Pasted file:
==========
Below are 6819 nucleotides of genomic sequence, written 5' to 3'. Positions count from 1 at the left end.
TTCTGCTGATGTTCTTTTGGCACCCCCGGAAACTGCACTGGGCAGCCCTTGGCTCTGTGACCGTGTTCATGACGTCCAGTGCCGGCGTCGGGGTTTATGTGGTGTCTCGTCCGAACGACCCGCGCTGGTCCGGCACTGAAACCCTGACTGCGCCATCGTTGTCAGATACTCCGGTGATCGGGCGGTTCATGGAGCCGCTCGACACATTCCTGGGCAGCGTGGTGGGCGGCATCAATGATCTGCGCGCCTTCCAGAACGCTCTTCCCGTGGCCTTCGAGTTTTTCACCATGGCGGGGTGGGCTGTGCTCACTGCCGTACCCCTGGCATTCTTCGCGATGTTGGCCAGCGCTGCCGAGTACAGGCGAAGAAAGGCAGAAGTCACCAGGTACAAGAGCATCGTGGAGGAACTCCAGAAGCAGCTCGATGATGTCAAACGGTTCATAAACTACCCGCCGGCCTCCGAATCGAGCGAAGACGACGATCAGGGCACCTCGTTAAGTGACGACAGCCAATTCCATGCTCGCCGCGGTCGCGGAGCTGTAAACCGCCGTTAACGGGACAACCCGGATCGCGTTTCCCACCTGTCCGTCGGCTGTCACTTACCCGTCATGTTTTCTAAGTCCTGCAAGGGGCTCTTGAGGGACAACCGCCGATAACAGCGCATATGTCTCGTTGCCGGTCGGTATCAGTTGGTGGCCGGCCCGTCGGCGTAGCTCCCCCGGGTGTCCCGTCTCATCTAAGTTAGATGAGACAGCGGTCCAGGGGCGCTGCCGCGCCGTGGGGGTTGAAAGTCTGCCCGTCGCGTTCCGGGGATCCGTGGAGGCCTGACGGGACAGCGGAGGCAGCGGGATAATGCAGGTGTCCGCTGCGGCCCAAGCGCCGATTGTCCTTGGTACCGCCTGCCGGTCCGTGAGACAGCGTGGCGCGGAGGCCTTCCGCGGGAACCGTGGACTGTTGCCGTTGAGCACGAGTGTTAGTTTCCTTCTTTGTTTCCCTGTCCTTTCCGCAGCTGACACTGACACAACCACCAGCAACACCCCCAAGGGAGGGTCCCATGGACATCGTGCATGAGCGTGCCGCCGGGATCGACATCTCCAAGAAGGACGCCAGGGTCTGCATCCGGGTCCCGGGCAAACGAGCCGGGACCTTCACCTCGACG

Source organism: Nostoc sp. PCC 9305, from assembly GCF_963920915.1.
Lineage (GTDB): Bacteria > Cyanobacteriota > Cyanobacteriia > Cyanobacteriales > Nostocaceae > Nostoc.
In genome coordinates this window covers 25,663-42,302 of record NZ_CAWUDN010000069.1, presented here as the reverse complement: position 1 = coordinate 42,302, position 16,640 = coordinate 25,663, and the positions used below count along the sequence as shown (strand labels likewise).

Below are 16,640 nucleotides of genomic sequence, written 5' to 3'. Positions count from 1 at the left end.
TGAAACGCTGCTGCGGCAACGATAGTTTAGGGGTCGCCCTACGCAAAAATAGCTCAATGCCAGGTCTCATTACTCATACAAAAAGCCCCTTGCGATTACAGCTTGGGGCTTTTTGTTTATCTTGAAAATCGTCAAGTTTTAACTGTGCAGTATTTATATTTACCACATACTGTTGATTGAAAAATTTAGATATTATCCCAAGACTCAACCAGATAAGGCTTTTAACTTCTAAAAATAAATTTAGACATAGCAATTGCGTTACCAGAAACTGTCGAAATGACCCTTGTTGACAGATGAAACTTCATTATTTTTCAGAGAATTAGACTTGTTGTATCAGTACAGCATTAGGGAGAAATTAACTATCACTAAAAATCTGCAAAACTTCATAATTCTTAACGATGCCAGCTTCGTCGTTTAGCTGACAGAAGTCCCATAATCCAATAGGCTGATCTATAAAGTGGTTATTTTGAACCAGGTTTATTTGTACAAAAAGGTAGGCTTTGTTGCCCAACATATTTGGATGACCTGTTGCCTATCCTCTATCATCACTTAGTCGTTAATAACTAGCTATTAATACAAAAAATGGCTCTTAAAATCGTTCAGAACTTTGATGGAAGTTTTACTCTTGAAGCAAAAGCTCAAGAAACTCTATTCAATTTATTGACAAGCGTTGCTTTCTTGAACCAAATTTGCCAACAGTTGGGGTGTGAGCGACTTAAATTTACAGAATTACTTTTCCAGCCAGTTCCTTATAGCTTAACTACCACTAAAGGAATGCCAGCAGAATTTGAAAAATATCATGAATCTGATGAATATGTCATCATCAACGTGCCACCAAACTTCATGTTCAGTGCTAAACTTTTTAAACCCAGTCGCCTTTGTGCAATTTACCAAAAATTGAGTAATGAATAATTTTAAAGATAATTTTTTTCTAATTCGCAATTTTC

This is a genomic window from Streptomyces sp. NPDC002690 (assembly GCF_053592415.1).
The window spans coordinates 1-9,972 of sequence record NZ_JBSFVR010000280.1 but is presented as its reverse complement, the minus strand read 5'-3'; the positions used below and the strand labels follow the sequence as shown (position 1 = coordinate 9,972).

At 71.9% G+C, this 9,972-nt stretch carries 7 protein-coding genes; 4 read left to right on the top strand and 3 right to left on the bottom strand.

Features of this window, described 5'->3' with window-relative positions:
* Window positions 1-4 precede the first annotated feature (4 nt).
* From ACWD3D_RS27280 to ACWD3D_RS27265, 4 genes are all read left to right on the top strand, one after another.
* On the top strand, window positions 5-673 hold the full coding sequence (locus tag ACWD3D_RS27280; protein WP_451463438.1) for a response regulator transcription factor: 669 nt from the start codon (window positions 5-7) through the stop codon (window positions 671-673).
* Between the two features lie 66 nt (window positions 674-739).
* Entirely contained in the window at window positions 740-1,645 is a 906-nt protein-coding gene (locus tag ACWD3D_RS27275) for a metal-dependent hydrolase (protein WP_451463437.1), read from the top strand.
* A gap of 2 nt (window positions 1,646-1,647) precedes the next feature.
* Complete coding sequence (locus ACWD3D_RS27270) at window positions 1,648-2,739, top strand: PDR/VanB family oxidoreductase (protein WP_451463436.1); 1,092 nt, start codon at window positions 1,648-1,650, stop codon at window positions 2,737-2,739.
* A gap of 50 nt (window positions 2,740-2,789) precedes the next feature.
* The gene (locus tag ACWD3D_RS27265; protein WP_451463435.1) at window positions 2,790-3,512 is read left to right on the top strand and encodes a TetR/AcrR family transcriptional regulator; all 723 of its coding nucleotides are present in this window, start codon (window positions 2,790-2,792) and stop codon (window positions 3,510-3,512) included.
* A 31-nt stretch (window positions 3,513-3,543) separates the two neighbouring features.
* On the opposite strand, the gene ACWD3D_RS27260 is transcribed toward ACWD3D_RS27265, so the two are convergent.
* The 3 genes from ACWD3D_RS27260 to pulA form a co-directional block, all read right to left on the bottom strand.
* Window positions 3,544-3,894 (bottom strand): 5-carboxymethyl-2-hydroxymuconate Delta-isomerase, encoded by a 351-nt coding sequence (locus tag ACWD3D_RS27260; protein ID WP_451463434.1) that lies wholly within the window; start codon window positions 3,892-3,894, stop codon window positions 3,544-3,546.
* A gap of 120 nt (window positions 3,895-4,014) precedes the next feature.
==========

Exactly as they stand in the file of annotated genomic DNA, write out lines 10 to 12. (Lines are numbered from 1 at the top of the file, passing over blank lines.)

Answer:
At 71.9% G+C, this 9,972-nt stretch carries 7 protein-coding genes; 4 read left to right on the top strand and 3 right to left on the bottom strand.

Features of this window, described 5'->3' with window-relative positions:
* Window positions 1-4 precede the first annotated feature (4 nt).